VOL X / ISSUE 07 / JULY 2014

Staying Strong When God Is Silent

By Carter Conlon

Does it feel like it has been a long time since you heard from the Lord? Does He seem to be silent while the fulfillment of the promises He once spoke to you remain nowhere in sight? Perhaps you started out full of faith; you believed God when He told you, "I am going to bring your family home to Me. I am going to deliver you. I am going to use your life for My glory." When He first spoke those promises, they were the joy of your heart and the strength of your days. But now, in the midst of God's silence, you wonder what happened to His Word to you.

Rest assured that we all have seasons like that in our walk with the Lord. Even one of the psalmists said, "Once have I sworn by my holiness that I will not lie unto David. His seed shall endure forever, and his throne as the sun before me. It shall be established forever as the moon, and as a faithful witness in heaven" (Psalm 89:35-37). He began by recounting words from the very mouth of God-an incredible promise given to King David regarding the establishment of his throne and the enduring reign that would result. However, the psalmist then lamented: "But thou hast cast off and abhorred, thou hast been wroth with thine anointed. Thou hast made void the covenant of thy servant: thou hast profaned his crown by casting it to the ground" (Psalm 89:38-39). In that day, as he looked around at the state of his nation, all he could see was Israel's demise. What happened to the promise God had given to David?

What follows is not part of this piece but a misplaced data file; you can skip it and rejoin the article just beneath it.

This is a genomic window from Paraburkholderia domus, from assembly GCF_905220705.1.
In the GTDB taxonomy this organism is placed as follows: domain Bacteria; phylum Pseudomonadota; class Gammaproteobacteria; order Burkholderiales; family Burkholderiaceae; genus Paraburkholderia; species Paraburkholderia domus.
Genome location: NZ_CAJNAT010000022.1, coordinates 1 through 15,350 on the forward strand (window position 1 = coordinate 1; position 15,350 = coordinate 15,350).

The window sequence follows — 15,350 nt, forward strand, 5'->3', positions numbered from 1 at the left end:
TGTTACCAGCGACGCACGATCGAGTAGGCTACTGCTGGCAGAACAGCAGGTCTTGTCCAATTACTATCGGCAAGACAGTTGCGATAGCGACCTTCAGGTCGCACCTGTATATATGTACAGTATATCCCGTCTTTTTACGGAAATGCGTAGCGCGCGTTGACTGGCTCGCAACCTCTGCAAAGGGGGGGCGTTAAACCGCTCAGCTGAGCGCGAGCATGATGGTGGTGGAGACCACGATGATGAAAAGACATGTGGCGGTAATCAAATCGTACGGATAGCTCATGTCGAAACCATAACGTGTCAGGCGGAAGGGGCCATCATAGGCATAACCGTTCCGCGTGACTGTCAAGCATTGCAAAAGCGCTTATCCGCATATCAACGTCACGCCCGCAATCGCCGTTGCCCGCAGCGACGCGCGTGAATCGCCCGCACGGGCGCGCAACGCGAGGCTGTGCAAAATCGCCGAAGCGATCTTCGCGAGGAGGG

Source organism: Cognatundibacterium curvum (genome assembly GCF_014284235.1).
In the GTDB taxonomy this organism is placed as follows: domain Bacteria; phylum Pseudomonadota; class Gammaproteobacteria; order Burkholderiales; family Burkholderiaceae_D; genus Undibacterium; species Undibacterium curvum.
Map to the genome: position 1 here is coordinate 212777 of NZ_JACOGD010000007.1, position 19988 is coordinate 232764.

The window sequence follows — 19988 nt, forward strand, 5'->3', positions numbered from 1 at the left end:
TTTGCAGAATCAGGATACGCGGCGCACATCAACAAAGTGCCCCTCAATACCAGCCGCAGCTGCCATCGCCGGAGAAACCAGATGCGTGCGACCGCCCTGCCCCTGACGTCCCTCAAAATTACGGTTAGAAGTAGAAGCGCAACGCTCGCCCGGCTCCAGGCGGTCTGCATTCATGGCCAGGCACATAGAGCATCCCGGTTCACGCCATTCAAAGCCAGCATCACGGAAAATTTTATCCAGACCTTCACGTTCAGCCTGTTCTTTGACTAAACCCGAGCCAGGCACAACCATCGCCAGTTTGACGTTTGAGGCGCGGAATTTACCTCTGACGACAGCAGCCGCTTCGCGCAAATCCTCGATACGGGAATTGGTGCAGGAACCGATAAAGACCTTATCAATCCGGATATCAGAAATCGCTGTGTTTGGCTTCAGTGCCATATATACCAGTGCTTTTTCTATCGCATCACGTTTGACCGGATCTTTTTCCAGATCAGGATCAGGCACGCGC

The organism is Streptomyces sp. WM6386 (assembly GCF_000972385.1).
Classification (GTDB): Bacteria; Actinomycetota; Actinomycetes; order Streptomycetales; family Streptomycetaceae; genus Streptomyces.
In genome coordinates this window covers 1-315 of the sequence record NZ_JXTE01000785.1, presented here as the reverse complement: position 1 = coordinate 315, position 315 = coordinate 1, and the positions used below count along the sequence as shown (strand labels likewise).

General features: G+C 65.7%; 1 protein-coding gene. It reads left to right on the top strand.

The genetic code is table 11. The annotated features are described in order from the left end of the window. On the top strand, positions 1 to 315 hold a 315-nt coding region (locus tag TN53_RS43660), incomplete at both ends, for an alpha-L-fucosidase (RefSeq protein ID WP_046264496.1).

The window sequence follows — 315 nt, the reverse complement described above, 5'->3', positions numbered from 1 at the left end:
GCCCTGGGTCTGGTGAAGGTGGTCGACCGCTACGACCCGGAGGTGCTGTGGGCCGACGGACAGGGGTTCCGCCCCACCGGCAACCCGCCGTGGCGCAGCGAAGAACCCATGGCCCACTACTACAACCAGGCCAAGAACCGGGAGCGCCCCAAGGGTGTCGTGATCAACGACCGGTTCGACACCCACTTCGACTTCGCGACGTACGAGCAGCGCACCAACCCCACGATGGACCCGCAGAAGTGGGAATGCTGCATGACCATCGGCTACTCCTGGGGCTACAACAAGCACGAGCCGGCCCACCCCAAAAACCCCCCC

"Thou hast broken down all his hedges; thou hast brought his strong holds to ruin. All that pass by the way spoil him: he is a reproach to his neighbors" (Psalm 89:40-41). In other words, "My sense of confidence and protection is gone. My hope for tomorrow is in shambles; I am nothing but a reproach." It would be like the one who feels today, "I am supposed to be a fragrance of Christ, a testimony of victory! Yet I can barely lift up my head in public. I go into the grocery store, and although I should be witnessing to the clerk, I can only bow my head in shame over how little victory I am experiencing in my own life. God, where are the promises that You once spoke to me? Why does it seem as if everything is crumbling beneath my feet? Am I unaware of some sin in my life that has caused You to withdraw Your hand from me?"